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a visual & auditory feast
jukangliwayway17 July 2013
The first 40 minutes, I was excited & impressed. I like James McAvoy, I think he's a really good & charismatic actor. And Vincent Cassel, in my opinion, always delivers. The movie pumps you up with an intriguing storyline, flashy & artsy camera shots & angles, thrilling scenes backed up with a really good musical score. Then enter Rosario Dawson. It has been a steady downward spiral from that point on. No, it's not because of her, although I thought she looked a bit tired 90 % of the film. It's the plot and the shameful use of hypnotherapy as the driving force of the whole movie. Hypnotherapy as the structure of the movie? That makes the plot shaky at best. The moment Rosario inserted herself in the scheme I found myself shaking my head more and more.

Trance almost had everything that makes a movie work. Good cast, great direction, interesting cameraworks, good editing, stylish neo-noir execution, and really great music. Unfortunately, like poor Tin Man without the heart and The Lion without courage, this one has a weak script which essentially takes away the soul of the movie. It's a classic case of style-over-substance, easily disguised as a mind-bending intellectual movie with the use of "is this real?" sequences, change of perspective, and thrill rides, that can masterfully dupe the audience into thinking that they're watching Leo with a Spotless Mind.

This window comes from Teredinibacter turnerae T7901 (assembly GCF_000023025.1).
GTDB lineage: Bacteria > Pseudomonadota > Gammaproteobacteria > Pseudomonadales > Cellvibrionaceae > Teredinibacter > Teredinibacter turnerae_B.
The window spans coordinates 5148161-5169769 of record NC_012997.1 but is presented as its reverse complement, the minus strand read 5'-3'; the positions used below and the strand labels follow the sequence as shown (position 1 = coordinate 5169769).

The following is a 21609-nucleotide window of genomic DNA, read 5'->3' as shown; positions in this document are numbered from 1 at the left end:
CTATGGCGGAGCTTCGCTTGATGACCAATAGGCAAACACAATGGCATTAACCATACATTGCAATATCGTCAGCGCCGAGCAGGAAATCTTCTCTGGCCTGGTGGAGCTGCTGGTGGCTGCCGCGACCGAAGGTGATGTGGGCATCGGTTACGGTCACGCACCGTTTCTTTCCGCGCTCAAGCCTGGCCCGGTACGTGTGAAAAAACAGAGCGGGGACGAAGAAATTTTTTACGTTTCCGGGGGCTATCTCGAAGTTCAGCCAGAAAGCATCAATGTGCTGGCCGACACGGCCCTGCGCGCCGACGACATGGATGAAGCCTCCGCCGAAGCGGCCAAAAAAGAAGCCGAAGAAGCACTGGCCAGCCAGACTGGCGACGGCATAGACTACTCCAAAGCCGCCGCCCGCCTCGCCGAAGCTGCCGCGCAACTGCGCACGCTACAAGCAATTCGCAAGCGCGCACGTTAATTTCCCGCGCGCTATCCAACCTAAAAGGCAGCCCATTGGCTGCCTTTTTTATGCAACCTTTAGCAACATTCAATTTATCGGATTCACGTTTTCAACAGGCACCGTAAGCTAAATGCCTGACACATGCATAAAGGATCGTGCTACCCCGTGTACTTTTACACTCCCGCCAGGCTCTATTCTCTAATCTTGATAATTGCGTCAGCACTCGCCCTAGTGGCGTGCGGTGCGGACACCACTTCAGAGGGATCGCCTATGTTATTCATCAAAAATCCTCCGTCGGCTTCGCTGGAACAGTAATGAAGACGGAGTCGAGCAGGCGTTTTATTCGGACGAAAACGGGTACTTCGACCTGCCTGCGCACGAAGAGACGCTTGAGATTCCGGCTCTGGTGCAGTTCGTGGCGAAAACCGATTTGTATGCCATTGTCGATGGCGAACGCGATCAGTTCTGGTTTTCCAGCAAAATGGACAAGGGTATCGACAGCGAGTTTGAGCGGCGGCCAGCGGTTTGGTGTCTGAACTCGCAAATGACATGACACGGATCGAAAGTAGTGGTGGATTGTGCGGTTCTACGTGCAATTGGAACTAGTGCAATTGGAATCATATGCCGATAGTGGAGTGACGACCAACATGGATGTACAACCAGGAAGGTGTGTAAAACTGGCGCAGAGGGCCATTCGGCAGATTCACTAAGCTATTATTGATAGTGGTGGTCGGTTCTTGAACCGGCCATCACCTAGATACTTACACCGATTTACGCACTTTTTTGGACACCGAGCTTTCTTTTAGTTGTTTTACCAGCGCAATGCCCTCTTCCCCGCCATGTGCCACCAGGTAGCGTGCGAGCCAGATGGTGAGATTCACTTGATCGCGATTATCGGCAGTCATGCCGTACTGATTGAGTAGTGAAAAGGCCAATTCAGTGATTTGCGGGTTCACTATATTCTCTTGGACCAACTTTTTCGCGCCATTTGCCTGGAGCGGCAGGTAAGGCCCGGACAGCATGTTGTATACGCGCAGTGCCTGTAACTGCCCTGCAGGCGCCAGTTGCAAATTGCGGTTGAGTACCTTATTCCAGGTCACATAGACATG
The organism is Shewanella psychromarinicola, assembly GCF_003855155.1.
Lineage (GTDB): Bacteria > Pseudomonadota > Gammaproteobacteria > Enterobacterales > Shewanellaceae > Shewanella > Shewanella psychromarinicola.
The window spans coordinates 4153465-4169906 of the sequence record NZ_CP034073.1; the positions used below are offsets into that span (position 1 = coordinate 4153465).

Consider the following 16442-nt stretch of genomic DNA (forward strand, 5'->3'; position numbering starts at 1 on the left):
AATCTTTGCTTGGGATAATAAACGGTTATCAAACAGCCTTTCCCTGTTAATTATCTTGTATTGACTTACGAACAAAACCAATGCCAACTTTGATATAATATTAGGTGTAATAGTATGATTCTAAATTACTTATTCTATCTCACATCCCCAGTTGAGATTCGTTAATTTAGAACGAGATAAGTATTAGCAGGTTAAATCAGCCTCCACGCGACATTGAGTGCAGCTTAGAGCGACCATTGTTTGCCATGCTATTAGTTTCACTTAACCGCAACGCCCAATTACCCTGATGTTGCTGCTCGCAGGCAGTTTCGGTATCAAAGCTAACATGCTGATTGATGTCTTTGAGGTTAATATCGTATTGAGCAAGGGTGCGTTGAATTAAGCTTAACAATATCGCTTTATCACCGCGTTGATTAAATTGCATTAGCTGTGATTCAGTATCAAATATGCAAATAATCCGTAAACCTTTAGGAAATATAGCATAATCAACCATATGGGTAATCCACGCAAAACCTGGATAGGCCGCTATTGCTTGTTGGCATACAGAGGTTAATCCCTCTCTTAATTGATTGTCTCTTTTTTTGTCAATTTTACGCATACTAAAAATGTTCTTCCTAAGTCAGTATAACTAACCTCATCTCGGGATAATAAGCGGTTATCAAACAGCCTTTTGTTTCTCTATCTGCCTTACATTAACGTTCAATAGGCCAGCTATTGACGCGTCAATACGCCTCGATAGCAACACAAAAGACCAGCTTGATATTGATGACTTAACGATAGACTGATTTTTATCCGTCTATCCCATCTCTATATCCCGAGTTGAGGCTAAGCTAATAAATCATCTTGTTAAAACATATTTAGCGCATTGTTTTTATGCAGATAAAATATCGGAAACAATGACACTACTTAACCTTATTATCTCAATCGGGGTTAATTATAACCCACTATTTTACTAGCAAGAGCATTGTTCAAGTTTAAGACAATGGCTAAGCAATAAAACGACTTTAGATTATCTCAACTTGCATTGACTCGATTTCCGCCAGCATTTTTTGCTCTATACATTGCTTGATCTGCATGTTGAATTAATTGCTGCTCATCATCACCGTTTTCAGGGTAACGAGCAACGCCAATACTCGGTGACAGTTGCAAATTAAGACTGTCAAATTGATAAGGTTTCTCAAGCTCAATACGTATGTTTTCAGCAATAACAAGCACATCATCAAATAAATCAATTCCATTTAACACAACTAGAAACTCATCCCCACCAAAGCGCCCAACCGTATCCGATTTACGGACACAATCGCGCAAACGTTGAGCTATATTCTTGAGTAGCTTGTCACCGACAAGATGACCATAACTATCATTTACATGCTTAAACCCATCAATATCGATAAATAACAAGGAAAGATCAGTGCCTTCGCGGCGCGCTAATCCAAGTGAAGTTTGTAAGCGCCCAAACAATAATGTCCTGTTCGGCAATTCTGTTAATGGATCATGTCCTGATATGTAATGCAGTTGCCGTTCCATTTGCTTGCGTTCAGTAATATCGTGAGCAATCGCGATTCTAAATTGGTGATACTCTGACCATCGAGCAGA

Danny Boyle has style, that's for sure, but he should have given equal attention to the plot as he did to his camera shots & artsy vibe of the whole film. It's not at all bad, the music and style is enough reason to enjoy this movie and send you in a 100-minute trance-like state, but after the credits roll, like a snap of a finger, you wake up after that trippy ride, shake your head, look around, and mutter, "Seriously?"
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A Hypnotic Mess
Theo Robertson28 March 2013
Warning: Spoilers
During an armed robbery at an art gallery Simon Masterson in knocked unconscious and suffers from amnesia where a £25 million painting is stolen . As it transpires Simon was the inside man on the job and he's forgotten where he's stashed the painting and the gang aren't in any mood to let Simon's amnesia foil their criminal dividends . Simon undergoes hypnosis with a beautiful female therapist in order to regain his memory knowing if he fails the art thieves he's involved with will have no further use of him

I had high hopes for TRANCE as soon as it was announced . Danny Boyle stole the show at the Olympics with his opening and closing ceremonies the screenplay is written Joe Ahearne who was the main director of the all too short era of Christopher Eccleston's DOCTOR WHO and like Boyle can work visual miracles on a limited budget which leaves me puzzled why Boyle and Ahearne haven't relocated to Hollywood but I very much appreciate both film makers have stayed in Britain and are involved in British film making . That said when ever I look forward to a Boyle movie I'm always left with after I've seen it with a slight feeling of disappointment and wonder if his undisputed masterwork is around the corner